Is the McDonald’s Corp. responsible for how fry cooks and cashiers are treated in its thousands of restaurants across the country, or are those matters simply up to the discretion of the franchise owners that operate 90 percent of the company’s establishments?
It’s no trifling question, as a new lawsuit makes apparent. Ten former employees of McDonald’s in Virginia — nine African-Americans and a Latino — have filed a federal civil rights case against the corporation and a franchise owner over what they allege was racial harassment and racially motivated firing.
The suit claims that supervisors complained “there are too many black people in the store,” and that they called African-American workers “bitch,” “ghetto” and “ratchet.” The Hispanic worker alleges she was called “dirty Mexican.”
After a hiring fair brought in white workers, the 10 employees were let go in a mass firing. The lawsuit also claims a supervisor sent female employees sexual photos and touched workers inappropriately.
As any employment attorney could tell you, sexist, racist and just plain vile antics are alive and well in the American workplace. (So, too, are fabricated allegations. It’s a two-way street.) What makes this case noteworthy is that it may help pierce the cordon sanitaire that has protected McDonald’s from liability in such cases and, more significantly, insulated it from union organizing in its restaurants.
Last year, the National Labor Relations Board found that McDonald’s is a joint employer along with its franchise holders. That opened the door to the Virginia suit.
If the plaintiffs in the present case succeed, it portends much bigger woes for not only McDonald’s but other companies operating on the franchise model and employing large numbers of minimum wage workers.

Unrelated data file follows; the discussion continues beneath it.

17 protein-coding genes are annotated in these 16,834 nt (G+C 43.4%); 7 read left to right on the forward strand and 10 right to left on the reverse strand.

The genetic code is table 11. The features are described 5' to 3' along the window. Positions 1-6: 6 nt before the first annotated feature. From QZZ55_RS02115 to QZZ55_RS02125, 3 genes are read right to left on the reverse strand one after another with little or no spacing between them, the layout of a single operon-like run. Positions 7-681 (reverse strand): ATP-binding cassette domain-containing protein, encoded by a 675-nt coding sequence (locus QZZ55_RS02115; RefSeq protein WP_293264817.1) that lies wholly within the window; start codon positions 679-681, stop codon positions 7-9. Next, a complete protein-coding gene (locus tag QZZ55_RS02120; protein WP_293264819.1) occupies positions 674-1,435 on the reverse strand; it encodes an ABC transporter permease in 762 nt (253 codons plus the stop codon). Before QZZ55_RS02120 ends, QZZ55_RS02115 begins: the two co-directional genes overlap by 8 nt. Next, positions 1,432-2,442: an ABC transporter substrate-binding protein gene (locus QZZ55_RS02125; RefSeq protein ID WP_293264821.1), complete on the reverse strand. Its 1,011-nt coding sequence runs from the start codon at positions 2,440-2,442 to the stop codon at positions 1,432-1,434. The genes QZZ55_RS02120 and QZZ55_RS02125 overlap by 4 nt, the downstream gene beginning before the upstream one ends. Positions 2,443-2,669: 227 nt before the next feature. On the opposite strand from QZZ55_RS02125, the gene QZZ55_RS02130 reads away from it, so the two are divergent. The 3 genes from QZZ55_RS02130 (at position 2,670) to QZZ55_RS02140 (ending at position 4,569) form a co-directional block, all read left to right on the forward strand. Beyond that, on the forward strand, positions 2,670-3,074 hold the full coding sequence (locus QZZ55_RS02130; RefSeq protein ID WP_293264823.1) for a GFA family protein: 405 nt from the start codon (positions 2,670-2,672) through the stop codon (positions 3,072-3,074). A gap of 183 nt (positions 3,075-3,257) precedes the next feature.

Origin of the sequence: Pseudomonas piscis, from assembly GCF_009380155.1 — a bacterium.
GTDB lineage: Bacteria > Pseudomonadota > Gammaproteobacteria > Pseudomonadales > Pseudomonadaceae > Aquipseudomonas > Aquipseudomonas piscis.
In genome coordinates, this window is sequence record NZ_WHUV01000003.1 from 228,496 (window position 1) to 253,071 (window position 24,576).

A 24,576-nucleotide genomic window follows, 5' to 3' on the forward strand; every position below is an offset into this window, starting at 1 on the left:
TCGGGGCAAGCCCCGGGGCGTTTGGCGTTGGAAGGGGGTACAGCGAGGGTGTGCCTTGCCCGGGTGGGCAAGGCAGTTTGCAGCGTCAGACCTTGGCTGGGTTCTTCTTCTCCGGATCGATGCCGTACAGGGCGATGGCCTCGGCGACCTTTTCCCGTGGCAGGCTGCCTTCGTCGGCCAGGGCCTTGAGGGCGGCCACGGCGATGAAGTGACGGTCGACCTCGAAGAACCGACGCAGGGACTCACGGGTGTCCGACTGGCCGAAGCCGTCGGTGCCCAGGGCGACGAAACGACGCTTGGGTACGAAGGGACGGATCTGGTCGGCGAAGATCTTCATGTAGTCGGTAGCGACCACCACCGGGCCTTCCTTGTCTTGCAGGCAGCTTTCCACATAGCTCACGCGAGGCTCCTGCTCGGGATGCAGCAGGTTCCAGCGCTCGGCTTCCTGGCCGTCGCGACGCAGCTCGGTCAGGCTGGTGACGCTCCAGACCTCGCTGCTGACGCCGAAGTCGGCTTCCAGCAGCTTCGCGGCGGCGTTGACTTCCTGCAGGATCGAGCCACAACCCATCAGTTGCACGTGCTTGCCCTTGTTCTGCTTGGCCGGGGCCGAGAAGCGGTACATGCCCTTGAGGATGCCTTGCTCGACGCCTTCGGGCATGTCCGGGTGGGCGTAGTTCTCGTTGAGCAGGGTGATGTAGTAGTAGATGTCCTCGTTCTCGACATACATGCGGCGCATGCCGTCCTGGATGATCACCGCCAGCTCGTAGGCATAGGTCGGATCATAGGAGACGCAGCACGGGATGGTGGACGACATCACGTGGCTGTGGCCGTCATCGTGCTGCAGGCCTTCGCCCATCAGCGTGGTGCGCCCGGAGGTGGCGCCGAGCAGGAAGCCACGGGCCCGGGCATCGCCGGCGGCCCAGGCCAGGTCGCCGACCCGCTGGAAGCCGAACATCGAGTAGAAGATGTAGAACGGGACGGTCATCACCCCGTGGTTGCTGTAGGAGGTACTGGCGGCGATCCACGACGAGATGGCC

McDonalds’ corporate retains ownership of the stores and rents them to the franchise owners. The corporation demands strict adherence to manuals full of rules that dictate how every morsel is served, how advertising is used, and minute details of other day-to-day business operations, including training on hiring and firing. Managers are sent to Hamburger University, and mystery shoppers are used to check how customers are treated.
Where the line in the heavy oversight is drawn is when problems arise. The fired McDonald’s employees say that when they contacted McDonald’s corporate to dispute their firing and report the name-calling, they received no response or were sent back to the franchise owner — in other words, to the source of the alleged misconduct.
A keenly interested observer of this case is the Service Employees International Union (SEIU). The union is looking to expand its membership by organizing fast-food workers. In the labor board’s joint employer decision SEIU likely sees an opportunity to organize McDonald’s workers on a national level — a far cry from the exponentially more labor-intensive efforts that would be required to organize franchise by franchise.
Catherine Ruckelshaus, general counsel of the National Employment Law Project, put it succinctly in a statement after the labor board’s landmark decision: “If you work at McDonald’s, then you work for McDonald’s, and not just the company’s franchisees.”
From McDonald’s perspective, the corporation/franchise distinction is necessary to limit the risks that come with having low-wage, low-benefit employees. This is a common enough tactic in the corporate world. In some fields of business, that means hiring subcontractors. Fast food uses franchise agreements where royalties are paid to corporate, but responsibility for complaints is shoved downward to stores.
Yet employees, guided by unions and labor advocates, are becoming savvier about publicizing their grievances and demand for better wages and conditions. In the last few years they have launched a high-profile campaign for a $15 hourly wage. Activists targeted several McDonald’s restaurants for brief “strikes” and other protests, and were met with union-busting tactics, which are also under investigation by the labor board.
While the campaign to, in effect, double fast-food workers’ wages occasioned a lot of scoffing and derision in some quarters, it also tapped into a growing public sentiment that a low-wage, low benefit future is becoming a more palpable threat to people who once felt more economically secure. The employment recovery, after all, has mostly been thanks to growth in “McJobs” — low-skill, dead-end jobs in fast food.
The labor board’s “joint employer” decision is far from settled. Some expect McDonald’s will fight it all the way to the Supreme Court if needs be — where, no doubt, it would get a more sympathetic hearing from the conservative majority. For now, though, McDonald’s certainly has a new menu of concerns.